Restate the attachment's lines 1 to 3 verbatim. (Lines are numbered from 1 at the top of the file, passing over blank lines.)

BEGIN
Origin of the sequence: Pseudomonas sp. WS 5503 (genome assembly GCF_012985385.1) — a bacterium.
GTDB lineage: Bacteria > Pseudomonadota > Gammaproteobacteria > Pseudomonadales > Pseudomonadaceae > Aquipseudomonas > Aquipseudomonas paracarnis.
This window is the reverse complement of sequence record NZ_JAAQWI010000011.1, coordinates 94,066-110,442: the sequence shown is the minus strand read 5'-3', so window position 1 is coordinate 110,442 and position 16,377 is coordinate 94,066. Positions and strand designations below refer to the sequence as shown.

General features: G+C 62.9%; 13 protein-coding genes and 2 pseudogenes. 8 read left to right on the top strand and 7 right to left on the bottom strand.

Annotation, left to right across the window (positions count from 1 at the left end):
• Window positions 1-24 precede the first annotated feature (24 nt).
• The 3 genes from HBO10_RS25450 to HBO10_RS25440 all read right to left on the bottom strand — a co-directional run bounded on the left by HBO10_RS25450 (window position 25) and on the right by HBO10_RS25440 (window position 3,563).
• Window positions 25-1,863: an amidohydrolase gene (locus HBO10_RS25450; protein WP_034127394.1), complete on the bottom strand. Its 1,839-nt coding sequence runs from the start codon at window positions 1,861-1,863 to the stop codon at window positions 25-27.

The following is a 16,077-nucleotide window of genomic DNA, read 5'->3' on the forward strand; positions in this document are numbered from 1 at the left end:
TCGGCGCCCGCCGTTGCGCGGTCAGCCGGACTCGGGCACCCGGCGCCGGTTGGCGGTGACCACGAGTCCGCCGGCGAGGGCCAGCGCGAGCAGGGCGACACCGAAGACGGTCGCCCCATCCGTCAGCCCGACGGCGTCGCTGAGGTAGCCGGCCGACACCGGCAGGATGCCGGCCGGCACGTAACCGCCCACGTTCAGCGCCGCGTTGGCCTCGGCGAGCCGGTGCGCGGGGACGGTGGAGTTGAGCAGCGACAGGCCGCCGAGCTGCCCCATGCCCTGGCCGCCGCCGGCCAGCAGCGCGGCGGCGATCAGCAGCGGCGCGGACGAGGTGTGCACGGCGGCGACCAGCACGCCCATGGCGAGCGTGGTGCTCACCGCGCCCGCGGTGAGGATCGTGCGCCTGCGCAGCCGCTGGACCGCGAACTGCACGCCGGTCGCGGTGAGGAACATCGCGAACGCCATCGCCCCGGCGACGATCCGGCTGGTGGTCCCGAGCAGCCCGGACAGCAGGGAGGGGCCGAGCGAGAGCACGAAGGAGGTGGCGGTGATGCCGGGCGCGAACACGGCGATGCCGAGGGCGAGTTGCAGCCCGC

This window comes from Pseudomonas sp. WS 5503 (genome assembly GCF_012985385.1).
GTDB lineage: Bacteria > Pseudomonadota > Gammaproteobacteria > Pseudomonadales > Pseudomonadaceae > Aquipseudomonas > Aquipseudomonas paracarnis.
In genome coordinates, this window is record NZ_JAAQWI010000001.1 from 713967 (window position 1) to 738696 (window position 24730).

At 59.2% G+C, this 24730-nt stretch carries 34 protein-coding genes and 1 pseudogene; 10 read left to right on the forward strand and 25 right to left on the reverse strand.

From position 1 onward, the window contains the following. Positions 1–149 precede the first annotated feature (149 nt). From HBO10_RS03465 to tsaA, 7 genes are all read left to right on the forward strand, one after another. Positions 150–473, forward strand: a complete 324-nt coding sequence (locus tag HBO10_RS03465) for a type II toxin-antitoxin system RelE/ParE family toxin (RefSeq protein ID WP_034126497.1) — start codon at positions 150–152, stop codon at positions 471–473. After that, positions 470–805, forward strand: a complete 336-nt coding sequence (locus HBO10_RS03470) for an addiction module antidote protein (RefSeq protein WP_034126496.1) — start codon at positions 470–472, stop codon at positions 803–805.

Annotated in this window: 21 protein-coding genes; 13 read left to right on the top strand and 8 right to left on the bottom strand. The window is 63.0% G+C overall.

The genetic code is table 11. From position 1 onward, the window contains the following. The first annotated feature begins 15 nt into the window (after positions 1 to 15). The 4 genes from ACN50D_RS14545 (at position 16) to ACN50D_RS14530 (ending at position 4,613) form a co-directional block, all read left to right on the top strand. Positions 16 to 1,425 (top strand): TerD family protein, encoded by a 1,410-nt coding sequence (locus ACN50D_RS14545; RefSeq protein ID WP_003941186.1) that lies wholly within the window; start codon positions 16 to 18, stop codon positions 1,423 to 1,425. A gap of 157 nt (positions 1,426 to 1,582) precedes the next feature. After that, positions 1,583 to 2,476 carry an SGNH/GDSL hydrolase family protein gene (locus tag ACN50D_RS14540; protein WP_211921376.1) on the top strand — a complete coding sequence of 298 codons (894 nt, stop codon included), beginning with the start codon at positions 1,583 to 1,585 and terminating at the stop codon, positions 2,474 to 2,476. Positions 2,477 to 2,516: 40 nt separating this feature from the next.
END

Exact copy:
Origin of the sequence: Pseudomonas sp. WS 5503 (genome assembly GCF_012985385.1) — a bacterium.
GTDB lineage: Bacteria > Pseudomonadota > Gammaproteobacteria > Pseudomonadales > Pseudomonadaceae > Aquipseudomonas > Aquipseudomonas paracarnis.
This window is the reverse complement of sequence record NZ_JAAQWI010000011.1, coordinates 94,066-110,442: the sequence shown is the minus strand read 5'-3', so window position 1 is coordinate 110,442 and position 16,377 is coordinate 94,066. Positions and strand designations below refer to the sequence as shown.